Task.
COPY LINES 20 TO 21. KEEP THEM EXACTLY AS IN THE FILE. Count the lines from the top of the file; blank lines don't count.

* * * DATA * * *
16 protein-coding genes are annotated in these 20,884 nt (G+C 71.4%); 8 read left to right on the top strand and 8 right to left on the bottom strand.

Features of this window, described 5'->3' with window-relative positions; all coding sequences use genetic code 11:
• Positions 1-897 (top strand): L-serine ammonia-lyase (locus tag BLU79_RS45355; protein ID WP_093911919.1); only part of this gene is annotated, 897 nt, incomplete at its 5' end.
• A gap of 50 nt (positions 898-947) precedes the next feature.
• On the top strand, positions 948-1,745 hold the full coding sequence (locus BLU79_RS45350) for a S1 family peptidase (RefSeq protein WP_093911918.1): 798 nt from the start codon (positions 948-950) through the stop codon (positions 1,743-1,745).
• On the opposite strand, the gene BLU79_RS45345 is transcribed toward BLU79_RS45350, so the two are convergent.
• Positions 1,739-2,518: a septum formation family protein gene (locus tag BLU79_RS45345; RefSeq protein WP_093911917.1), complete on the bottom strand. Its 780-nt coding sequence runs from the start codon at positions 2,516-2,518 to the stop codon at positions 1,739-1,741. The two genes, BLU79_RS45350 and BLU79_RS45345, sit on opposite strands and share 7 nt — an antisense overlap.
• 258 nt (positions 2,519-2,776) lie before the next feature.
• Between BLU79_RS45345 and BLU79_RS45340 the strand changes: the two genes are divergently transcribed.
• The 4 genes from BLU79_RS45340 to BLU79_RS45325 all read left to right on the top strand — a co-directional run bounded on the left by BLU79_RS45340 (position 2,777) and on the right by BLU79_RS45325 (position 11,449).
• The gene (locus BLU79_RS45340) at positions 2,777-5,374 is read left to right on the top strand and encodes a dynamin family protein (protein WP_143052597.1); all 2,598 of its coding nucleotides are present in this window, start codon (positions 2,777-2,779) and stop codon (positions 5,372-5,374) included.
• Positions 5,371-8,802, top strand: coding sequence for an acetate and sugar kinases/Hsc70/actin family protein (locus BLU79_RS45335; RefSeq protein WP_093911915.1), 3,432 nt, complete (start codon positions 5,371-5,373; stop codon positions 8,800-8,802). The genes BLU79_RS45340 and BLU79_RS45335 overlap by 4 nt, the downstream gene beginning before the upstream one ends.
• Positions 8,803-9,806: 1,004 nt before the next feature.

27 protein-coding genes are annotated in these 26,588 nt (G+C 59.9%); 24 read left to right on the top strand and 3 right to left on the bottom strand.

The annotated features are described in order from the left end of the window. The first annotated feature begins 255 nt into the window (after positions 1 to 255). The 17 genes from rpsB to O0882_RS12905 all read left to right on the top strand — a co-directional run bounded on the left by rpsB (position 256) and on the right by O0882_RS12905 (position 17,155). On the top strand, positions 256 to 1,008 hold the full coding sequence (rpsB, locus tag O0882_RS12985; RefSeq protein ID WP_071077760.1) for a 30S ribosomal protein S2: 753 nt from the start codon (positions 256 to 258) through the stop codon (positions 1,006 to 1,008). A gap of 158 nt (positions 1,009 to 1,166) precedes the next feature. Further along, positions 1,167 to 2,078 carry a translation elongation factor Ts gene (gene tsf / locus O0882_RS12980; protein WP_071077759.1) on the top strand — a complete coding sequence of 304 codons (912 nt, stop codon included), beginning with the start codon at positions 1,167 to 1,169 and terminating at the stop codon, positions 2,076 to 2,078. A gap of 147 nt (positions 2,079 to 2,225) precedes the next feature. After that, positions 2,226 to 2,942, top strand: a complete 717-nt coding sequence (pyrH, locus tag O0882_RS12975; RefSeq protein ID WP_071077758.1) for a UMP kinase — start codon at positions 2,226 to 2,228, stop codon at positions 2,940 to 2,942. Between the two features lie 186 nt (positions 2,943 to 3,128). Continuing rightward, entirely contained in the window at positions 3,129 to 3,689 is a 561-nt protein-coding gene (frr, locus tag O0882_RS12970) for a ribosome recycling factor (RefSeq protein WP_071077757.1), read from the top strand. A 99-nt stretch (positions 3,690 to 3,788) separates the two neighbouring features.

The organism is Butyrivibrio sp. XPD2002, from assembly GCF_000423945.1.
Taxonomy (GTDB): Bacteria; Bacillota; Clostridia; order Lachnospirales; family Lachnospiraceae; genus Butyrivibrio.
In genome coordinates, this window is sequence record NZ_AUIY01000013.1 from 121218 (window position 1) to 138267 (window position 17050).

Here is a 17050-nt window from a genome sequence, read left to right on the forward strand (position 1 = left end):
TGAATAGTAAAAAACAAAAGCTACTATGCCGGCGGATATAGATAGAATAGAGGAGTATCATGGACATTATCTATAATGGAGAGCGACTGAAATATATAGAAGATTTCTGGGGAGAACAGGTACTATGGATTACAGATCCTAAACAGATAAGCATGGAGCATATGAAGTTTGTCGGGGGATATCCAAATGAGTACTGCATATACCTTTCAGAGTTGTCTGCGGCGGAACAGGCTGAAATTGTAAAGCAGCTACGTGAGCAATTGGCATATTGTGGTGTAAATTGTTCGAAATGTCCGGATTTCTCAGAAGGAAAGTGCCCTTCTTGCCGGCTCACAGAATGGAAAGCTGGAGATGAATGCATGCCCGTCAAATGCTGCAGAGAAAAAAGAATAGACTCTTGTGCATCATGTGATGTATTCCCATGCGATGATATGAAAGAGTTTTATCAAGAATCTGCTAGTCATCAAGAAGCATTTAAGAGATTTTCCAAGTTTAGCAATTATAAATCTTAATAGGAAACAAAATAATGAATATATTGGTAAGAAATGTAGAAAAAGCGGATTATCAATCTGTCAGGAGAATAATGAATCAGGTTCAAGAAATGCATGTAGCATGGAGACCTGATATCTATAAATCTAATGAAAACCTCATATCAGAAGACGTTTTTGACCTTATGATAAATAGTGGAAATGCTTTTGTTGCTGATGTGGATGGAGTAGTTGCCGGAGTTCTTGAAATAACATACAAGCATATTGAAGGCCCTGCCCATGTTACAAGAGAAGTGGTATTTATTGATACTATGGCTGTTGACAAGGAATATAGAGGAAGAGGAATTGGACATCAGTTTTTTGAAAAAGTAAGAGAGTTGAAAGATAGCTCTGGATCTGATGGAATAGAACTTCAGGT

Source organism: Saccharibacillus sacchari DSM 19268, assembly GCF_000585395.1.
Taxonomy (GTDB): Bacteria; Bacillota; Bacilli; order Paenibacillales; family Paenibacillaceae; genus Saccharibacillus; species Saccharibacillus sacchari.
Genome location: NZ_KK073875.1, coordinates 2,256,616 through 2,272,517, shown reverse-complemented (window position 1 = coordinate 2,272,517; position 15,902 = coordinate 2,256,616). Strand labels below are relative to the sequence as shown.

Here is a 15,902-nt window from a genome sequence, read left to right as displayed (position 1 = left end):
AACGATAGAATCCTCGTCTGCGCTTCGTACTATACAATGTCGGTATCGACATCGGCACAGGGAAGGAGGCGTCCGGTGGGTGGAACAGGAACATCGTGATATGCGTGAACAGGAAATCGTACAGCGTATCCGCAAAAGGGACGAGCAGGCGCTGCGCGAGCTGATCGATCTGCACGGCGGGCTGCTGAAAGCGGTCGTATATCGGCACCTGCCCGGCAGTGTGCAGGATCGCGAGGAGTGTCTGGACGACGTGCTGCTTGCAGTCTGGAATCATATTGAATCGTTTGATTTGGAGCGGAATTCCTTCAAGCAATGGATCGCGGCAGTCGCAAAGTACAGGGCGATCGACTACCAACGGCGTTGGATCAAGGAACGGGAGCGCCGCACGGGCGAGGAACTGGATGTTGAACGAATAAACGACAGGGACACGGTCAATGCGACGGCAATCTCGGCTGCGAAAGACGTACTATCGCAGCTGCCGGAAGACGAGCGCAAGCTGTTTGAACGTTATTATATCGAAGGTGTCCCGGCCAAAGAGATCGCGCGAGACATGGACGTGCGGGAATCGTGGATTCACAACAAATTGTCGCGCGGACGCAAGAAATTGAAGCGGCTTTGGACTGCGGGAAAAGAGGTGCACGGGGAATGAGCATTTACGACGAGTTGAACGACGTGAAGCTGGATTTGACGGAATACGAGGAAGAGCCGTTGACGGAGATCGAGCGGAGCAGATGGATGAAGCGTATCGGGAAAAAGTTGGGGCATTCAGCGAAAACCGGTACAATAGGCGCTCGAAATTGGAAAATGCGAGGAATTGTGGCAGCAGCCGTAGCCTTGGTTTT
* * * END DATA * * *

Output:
TGAATAGTAAAAAACAAAAGCTACTATGCCGGCGGATATAGATAGAATAGAGGAGTATCATGGACATTATCTATAATGGAGAGCGACTGAAATATATAGAAGATTTCTGGGGAGAACAGGTACTATGGATTACAGATCCTAAACAGATAAGCATGGAGCATATGAAGTTTGTCGGGGGATATCCAAATGAGTACTGCATATACCTTTCAGAGTTGTCTGCGGCGGAACAGGCTGAAATTGTAAAGCAGCTACGTGAGCAATTGGCATATTGTGGTGTAAATTGTTCGAAATGTCCGGATTTCTCAGAAGGAAAGTGCCCTTCTTGCCGGCTCACAGAATGGAAAGCTGGAGATGAATGCATGCCCGTCAAATGCTGCAGAGAAAAAAGAATAGACTCTTGTGCATCATGTGATGTATTCCCATGCGATGATATGAAAGAGTTTTATCAAGAATCTGCTAGTCATCAAGAAGCATTTAAGAGATTTTCCAAGTTTAGCAATTATAAATCTTAATAGGAAACAAAATAATGAATATATTGGTAAGAAATGTAGAAAAAGCGGATTATCAATCTGTCAGGAGAATAATGAATCAGGTTCAAGAAATGCATGTAGCATGGAGACCTGATATCTATAAATCTAATGAAAACCTCATATCAGAAGACGTTTTTGACCTTATGATAAATAGTGGAAATGCTTTTGTTGCTGATGTGGATGGAGTAGTTGCCGGAGTTCTTGAAATAACATACAAGCATATTGAAGGCCCTGCCCATGTTACAAGAGAAGTGGTATTTATTGATACTATGGCTGTTGACAAGGAATATAGAGGAAGAGGAATTGGACATCAGTTTTTTGAAAAAGTAAGAGAGTTGAAAGATAGCTCTGGATCTGATGGAATAGAACTTCAGGT

Source organism: Saccharibacillus sacchari DSM 19268, assembly GCF_000585395.1.